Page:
Stater Bros., a company that was started in Yucaipa, Calif., in 1936 by twin brothers Cleo and Leo Stater and now operates 94 supermarkets in Southern California, said Monday that it intends to make an initial public offering of common stock and notes.
The plan to convert the company to public ownership marks the fulfillment--ahead of schedule--of a goal set two years ago by a group of private investors, which bought the grocery store chain from Petrolane Inc.
Jack H. Brown, Stater Bros. president and chief executive, said Monday that, when the group purchased the company, it expected to have a public offering in perhaps four years. But the “progress of the company has been so solid that we moved our timetable up,” he said.
1 Million Shares of Stock
The company expects to raise between $42.5 million and $45 million in the offering. According to filings with the Securities and Exchange Commission, the offering will consist of 1 million shares of common stock, which will constitute one-fourth of the Colton, Calif.-based company’s stock, and $30 million of 10-year subordinated notes.
Brown said the company’s seven investors will not be selling any of their company holdings in the initial offering.
Stater Bros. had a brief period of public ownership from 1966 to 1968, when it was bought by Petrolane, a Long Beach-based petroleum services company that retained about $25 million in preferred stock. In 1983, Brown and other executives of Stater Bros. Markets, the wholly owned subsidiary that operates the grocery stores, acquired the company in a leveraged buy-out. (In a leveraged buy-out, company assets are used as collateral to help finance the acquisition.)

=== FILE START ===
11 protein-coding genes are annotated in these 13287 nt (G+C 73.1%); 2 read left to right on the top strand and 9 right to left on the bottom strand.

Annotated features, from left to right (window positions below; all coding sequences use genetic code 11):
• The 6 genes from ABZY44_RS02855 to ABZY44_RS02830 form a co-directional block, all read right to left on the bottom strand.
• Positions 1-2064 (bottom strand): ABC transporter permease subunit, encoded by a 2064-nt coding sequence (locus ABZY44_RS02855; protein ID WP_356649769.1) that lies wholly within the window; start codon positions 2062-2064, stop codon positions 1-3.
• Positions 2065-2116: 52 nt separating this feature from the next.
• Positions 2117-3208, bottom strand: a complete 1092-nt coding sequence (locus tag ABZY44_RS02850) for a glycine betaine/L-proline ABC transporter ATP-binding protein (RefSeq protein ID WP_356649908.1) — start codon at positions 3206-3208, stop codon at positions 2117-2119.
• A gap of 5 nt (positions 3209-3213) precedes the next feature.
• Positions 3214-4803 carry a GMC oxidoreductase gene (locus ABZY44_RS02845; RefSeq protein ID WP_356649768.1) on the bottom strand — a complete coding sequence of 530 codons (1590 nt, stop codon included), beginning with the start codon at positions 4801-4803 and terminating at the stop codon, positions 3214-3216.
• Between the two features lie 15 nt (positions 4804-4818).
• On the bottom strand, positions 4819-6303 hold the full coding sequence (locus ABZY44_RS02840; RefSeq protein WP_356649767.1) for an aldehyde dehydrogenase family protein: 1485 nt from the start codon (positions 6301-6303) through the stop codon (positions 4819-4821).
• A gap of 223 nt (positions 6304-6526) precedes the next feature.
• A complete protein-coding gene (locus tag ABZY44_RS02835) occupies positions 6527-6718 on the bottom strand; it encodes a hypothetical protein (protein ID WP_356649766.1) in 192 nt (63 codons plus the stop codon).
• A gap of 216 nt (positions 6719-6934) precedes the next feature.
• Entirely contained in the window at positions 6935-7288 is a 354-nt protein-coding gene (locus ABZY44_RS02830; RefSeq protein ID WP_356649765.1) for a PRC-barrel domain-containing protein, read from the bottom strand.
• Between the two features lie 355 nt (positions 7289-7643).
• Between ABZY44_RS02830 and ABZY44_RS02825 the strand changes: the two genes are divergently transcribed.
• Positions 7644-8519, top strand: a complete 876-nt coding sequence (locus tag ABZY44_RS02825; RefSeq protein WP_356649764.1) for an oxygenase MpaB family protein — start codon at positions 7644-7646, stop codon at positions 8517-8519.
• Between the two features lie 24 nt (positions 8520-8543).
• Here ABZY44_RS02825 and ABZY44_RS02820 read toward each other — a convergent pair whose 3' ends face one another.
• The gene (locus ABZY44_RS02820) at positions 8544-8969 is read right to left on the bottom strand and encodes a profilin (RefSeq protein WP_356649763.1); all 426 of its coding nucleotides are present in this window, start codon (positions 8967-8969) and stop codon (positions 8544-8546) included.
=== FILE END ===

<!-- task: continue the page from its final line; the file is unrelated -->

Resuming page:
The proceeds of the public offering, Brown said, will go to reduce the debt incurred in the buy-out and provide additional funds “for a more rapid expansion than what we internally were able to generate as a private company.” He added that the company intends to open new stores and remodel some existing ones.
The company, which has 64 stores in the Inland Empire counties of Riverside and San Bernardino, had 1982 sales of $575.6 million. Brown would not dispute industry estimates that the company would have revenues for the year ending Sept. 30 of $800 million.
Brown added that continued growth in the Inland Empire is expected to result in increased competition for Stater Bros., which has an estimated 38% to 40% share of that market. The company also has 16 stores in Orange County, 13 in Los Angeles County and one in Kern County.
In the offering, the shares will be sold for between $12.50 and $14.50 each, Brown said. Kidder, Peabody & Co. will be the lead underwriter and Merrill Lynch Capital Markets will be the lead manager of the notes offering.